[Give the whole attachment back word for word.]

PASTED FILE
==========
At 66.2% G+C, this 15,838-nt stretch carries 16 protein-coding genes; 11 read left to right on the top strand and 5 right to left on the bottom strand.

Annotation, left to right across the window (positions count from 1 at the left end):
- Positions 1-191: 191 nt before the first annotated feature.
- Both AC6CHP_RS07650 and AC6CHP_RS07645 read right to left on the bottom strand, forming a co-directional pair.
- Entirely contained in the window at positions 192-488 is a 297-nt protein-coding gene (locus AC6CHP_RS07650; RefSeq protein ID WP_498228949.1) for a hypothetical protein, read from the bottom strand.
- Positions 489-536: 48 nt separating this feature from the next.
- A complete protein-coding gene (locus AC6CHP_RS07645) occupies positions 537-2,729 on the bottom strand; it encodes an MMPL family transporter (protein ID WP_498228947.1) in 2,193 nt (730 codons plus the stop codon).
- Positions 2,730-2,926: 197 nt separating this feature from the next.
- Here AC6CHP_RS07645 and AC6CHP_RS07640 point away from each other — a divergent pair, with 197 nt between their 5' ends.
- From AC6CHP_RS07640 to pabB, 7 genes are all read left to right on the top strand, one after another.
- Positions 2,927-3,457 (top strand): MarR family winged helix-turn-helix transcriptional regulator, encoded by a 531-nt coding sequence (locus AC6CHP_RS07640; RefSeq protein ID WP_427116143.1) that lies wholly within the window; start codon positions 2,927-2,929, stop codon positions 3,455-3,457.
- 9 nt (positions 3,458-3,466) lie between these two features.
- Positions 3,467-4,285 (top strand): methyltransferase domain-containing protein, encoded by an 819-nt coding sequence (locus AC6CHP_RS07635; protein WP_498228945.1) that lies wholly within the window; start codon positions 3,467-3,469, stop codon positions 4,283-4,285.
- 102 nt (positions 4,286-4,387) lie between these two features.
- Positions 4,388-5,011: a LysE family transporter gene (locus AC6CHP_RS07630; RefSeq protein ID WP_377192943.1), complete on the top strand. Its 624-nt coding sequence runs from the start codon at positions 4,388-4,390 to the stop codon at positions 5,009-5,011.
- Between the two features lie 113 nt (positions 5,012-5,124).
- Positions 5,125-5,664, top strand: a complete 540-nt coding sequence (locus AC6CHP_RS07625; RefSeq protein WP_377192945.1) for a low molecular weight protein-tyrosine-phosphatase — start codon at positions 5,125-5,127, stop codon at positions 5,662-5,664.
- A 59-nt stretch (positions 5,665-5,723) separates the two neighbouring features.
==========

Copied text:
At 66.2% G+C, this 15,838-nt stretch carries 16 protein-coding genes; 11 read left to right on the top strand and 5 right to left on the bottom strand.

Annotation, left to right across the window (positions count from 1 at the left end):
- Positions 1-191: 191 nt before the first annotated feature.
- Both AC6CHP_RS07650 and AC6CHP_RS07645 read right to left on the bottom strand, forming a co-directional pair.
- Entirely contained in the window at positions 192-488 is a 297-nt protein-coding gene (locus AC6CHP_RS07650; RefSeq protein ID WP_498228949.1) for a hypothetical protein, read from the bottom strand.
- Positions 489-536: 48 nt separating this feature from the next.
- A complete protein-coding gene (locus AC6CHP_RS07645) occupies positions 537-2,729 on the bottom strand; it encodes an MMPL family transporter (protein ID WP_498228947.1) in 2,193 nt (730 codons plus the stop codon).
- Positions 2,730-2,926: 197 nt separating this feature from the next.
- Here AC6CHP_RS07645 and AC6CHP_RS07640 point away from each other — a divergent pair, with 197 nt between their 5' ends.
- From AC6CHP_RS07640 to pabB, 7 genes are all read left to right on the top strand, one after another.
- Positions 2,927-3,457 (top strand): MarR family winged helix-turn-helix transcriptional regulator, encoded by a 531-nt coding sequence (locus AC6CHP_RS07640; RefSeq protein ID WP_427116143.1) that lies wholly within the window; start codon positions 2,927-2,929, stop codon positions 3,455-3,457.
- 9 nt (positions 3,458-3,466) lie between these two features.
- Positions 3,467-4,285 (top strand): methyltransferase domain-containing protein, encoded by an 819-nt coding sequence (locus AC6CHP_RS07635; protein WP_498228945.1) that lies wholly within the window; start codon positions 3,467-3,469, stop codon positions 4,283-4,285.
- 102 nt (positions 4,286-4,387) lie between these two features.
- Positions 4,388-5,011: a LysE family transporter gene (locus AC6CHP_RS07630; RefSeq protein ID WP_377192943.1), complete on the top strand. Its 624-nt coding sequence runs from the start codon at positions 4,388-4,390 to the stop codon at positions 5,009-5,011.
- Between the two features lie 113 nt (positions 5,012-5,124).
- Positions 5,125-5,664, top strand: a complete 540-nt coding sequence (locus AC6CHP_RS07625; RefSeq protein WP_377192945.1) for a low molecular weight protein-tyrosine-phosphatase — start codon at positions 5,125-5,127, stop codon at positions 5,662-5,664.
- A 59-nt stretch (positions 5,665-5,723) separates the two neighbouring features.